Representatives Raja Krishnamoorthi (D-IL) and Katie Porter (D-CA) introduced legislation, the Robotext Scam Prevention Act, to prohibit the use of automated telephone dialing systems (“ATDS”) to send unsolicited text messages (“robotexts”). Specifically, the legislation would amend the Telephone Consumer Prevention Act (“TCPA”) to expressly cover text messages. Moreover, it would also expand the statutory definition of an ATDS to include a wider variety of devices used to automatically dial or text phone numbers — not just those using random or sequential number generators as they are currently defined. And finally, it would provide a safe harbor for the use of an automatic telephone dialing system where it is used to call or text a number of a person who consented to receive those calls or texts even if that person is no longer associated with at that number, as long as the caller uses the Commission’s Reassigned Number Database prior to sending the text or making the call. This safe harbor is already part of the Commission’s rules but had not been codified in the TCPA.

Chairwoman Rosenworcel, and others, have called on Congress to amend the definition of an ATDS in the TCPA since the Supreme Court issued its opinion in Facebook v. Duguid. Given the upcoming mid-term election and short legislative calendar remaining for the year, it seems unlikely that this bill, standing alone, will become law in 2022, but it remains a possibility that it could be added to other bigger legislative packages that move during a potential lame duck session. However, given the unpopularity of robocalls and the Chairwoman’s repeated commitment to curtailing illegal robocalling, stakeholders that use automated text messaging as part of their businesses will wish to keep an eye on this bill, or others like it.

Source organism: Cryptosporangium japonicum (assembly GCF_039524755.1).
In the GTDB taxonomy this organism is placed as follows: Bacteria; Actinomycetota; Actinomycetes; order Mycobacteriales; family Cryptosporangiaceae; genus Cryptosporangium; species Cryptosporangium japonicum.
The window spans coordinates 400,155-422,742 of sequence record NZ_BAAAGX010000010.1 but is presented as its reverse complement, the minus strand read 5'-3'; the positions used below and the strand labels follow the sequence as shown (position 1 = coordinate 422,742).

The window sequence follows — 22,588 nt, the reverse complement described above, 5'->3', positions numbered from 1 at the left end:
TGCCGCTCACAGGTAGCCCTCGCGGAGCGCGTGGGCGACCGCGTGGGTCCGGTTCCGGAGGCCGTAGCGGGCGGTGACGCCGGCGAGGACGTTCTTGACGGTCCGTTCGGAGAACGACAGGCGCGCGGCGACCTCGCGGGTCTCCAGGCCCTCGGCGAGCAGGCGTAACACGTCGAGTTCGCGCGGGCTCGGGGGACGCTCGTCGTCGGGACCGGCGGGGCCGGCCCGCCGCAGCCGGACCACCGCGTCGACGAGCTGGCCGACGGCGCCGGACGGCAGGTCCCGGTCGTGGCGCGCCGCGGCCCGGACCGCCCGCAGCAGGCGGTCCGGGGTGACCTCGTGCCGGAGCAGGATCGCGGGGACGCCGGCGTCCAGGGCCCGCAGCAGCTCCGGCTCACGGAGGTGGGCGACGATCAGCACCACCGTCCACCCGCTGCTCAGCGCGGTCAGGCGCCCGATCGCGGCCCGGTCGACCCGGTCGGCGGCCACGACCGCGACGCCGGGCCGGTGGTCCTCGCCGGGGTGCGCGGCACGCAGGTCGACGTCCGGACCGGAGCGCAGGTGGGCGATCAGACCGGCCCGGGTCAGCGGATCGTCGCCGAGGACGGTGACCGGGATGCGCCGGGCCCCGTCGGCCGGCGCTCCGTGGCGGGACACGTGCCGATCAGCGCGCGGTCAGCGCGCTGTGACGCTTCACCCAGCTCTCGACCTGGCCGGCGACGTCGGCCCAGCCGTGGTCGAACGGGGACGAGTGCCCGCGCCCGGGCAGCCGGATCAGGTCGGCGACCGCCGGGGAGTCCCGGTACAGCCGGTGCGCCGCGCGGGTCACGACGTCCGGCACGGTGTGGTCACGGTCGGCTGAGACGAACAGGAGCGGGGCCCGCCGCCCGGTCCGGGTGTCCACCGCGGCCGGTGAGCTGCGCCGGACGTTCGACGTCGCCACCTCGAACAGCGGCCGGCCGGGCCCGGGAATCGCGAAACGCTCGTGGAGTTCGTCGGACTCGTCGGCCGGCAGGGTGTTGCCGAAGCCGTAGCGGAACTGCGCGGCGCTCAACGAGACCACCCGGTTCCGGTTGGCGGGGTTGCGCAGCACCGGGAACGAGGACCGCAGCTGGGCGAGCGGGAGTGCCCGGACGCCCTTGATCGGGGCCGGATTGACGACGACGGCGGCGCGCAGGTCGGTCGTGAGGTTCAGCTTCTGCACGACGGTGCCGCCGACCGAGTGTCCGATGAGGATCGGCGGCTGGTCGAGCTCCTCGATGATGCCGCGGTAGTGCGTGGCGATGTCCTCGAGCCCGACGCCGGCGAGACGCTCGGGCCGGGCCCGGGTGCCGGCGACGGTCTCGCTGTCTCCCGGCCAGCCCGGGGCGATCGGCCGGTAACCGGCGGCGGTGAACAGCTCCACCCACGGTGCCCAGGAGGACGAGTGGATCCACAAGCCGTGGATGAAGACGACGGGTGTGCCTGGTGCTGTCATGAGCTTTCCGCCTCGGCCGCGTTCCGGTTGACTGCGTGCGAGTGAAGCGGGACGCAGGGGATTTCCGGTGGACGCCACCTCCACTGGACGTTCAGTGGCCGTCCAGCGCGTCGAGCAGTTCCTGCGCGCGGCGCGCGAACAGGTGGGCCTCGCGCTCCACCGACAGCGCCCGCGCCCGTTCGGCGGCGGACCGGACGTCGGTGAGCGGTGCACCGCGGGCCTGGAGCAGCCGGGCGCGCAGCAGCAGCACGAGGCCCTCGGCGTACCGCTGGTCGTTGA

©1994-2022 Mintz, Levin, Cohn, Ferris, Glovsky and Popeo, P.C. All Rights Reserved.National Law Review, Volume XII, Number 210
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About this Author

Russell H. Fox, Communications Attorney, Mintz Levin, Regulatory Approvals
Member

With over 35 years in the wireless telecommunications industry, Russell is among the most experienced wireless communications attorneys in the country. Unique among his peers, Russell assists clients on federal legislative, regulatory, and transactional matters. He analyzes legislation on behalf of clients, participates in proceedings before the FCC and other federal agencies, negotiates spectrum agreements, and represents wireless providers in spectrum auctions. He is also frequently consulted on matters involving US spectrum use and policy.

Whether they are in the middle of a...

202-434-7483
Jonathan P. Garvin Communications & Media Attorney Mintz, Levin, Cohn, Ferris, Glovsky and Popeo Washington, DC
Associate

Jon focuses his practice on a wide range of legal challenges facing companies in the communications and media industries. He regularly advises clients on transactional, regulatory, and compliance issues before the Federal Communications Commission (FCC) involving wireless, broadband, broadcast, and cable matters. In addition, Jon advises broadcast and print media clients on FTC and state-specific advertising rules and advises broadcast companies on Television Spectrum Repack and FCC license requirements. 

Jon brings FCC experience and insight to his engagements with the firm’s...

202-434-7357